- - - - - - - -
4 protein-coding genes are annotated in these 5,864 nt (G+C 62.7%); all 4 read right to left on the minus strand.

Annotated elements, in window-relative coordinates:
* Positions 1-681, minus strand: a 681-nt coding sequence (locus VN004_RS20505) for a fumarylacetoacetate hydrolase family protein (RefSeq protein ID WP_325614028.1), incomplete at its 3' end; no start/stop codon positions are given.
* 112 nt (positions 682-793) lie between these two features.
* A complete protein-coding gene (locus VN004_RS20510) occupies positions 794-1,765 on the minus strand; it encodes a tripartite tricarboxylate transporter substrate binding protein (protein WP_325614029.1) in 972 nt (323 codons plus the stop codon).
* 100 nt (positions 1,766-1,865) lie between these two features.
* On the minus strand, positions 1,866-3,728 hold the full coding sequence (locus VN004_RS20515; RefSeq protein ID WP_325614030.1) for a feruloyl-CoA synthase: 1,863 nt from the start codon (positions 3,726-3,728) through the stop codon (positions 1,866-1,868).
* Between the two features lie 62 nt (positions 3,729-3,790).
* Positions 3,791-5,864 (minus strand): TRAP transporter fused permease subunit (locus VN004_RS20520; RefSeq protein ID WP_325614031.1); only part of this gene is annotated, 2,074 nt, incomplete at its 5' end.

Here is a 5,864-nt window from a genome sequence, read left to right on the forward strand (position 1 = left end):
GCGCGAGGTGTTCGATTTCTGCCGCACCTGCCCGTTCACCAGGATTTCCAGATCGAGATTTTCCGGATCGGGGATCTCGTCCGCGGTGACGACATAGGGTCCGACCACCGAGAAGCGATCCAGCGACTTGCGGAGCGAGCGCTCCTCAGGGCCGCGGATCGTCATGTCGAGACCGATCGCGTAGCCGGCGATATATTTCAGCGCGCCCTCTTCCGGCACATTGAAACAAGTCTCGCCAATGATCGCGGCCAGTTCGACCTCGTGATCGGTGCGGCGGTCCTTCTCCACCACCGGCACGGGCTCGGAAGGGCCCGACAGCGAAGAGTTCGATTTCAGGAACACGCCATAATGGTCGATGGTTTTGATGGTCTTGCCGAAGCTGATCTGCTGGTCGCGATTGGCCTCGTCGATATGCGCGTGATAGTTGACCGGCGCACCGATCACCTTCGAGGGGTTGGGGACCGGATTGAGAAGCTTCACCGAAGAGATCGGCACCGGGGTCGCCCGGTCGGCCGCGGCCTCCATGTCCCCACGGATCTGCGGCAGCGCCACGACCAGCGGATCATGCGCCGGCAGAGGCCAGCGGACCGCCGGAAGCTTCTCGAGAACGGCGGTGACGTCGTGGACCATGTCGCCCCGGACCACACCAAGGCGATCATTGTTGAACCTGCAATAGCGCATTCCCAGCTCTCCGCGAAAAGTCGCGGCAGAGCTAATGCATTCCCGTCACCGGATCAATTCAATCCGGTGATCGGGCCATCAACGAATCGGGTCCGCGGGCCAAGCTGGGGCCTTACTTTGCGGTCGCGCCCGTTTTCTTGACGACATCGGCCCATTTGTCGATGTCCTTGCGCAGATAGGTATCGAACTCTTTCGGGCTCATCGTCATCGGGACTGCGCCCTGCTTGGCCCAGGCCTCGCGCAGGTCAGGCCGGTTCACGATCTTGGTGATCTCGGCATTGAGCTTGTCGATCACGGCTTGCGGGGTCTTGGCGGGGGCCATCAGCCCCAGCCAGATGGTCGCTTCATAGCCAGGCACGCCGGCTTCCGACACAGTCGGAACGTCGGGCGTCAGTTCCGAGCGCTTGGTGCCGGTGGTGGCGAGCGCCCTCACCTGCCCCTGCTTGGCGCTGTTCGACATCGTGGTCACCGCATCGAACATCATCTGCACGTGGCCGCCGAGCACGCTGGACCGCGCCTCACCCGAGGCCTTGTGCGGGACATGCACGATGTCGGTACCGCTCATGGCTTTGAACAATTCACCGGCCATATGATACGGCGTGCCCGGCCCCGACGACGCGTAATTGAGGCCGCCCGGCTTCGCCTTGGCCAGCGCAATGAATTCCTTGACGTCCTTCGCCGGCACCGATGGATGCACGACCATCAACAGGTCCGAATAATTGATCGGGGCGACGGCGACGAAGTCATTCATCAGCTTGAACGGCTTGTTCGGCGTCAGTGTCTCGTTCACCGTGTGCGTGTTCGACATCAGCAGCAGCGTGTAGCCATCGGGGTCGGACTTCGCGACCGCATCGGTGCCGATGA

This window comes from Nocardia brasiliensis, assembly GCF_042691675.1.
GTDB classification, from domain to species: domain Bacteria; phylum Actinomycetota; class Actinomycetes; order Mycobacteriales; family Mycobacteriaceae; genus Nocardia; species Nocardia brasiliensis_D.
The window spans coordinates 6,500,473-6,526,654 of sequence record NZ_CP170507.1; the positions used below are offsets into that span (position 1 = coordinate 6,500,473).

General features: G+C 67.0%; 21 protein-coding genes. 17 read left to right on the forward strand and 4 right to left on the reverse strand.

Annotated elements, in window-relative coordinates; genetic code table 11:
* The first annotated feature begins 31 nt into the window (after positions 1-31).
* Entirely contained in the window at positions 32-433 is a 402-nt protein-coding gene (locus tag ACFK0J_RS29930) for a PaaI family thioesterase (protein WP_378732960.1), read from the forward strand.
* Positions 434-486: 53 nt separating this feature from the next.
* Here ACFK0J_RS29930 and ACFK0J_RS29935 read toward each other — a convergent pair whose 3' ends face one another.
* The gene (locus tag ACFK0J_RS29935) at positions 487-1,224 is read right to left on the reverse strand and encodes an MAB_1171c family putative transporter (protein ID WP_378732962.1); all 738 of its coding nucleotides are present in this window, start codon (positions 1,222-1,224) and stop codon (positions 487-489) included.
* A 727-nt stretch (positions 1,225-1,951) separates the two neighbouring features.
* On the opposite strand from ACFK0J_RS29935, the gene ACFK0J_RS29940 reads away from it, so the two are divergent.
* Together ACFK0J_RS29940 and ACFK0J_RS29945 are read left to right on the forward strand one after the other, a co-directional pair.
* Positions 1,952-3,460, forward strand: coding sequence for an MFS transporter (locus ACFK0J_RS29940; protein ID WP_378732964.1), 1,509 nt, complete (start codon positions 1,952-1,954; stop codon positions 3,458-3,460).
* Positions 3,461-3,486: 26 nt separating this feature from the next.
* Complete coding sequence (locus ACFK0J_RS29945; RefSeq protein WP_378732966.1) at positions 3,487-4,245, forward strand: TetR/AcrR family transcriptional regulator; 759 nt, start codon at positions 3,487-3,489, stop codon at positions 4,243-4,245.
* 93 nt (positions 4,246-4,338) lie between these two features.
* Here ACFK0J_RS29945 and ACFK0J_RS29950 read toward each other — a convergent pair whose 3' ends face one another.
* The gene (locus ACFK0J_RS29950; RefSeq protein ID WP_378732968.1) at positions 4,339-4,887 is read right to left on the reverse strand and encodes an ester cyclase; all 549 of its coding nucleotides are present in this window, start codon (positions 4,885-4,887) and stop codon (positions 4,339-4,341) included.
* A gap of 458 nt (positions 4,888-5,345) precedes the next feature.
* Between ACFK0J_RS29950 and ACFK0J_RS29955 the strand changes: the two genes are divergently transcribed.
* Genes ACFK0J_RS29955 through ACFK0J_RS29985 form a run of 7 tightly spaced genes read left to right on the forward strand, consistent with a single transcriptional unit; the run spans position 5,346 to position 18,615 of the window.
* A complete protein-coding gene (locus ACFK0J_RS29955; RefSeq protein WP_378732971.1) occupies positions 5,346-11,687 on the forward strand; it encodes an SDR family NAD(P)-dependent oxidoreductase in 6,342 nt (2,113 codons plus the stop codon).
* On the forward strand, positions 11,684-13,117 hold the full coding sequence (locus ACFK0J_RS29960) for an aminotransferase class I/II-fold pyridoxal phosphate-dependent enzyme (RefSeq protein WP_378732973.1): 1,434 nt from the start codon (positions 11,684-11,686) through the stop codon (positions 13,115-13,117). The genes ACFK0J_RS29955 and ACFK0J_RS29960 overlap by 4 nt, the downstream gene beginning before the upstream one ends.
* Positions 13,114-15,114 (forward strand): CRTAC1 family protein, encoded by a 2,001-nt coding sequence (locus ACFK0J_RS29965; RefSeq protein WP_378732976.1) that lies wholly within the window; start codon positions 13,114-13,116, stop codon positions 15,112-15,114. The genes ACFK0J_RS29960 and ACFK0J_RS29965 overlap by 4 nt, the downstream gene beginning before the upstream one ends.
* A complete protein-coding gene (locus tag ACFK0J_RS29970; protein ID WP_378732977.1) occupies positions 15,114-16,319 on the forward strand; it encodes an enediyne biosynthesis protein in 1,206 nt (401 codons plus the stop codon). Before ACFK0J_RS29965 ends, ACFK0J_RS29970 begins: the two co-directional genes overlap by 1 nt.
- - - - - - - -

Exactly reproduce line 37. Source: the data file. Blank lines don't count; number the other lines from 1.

* A complete protein-coding gene (locus tag ACFK0J_RS29970; protein ID WP_378732977.1) occupies positions 15,114-16,319 on the forward strand; it encodes an enediyne biosynthesis protein in 1,206 nt (401 codons plus the stop codon). Before ACFK0J_RS29965 ends, ACFK0J_RS29970 begins: the two co-directional genes overlap by 1 nt.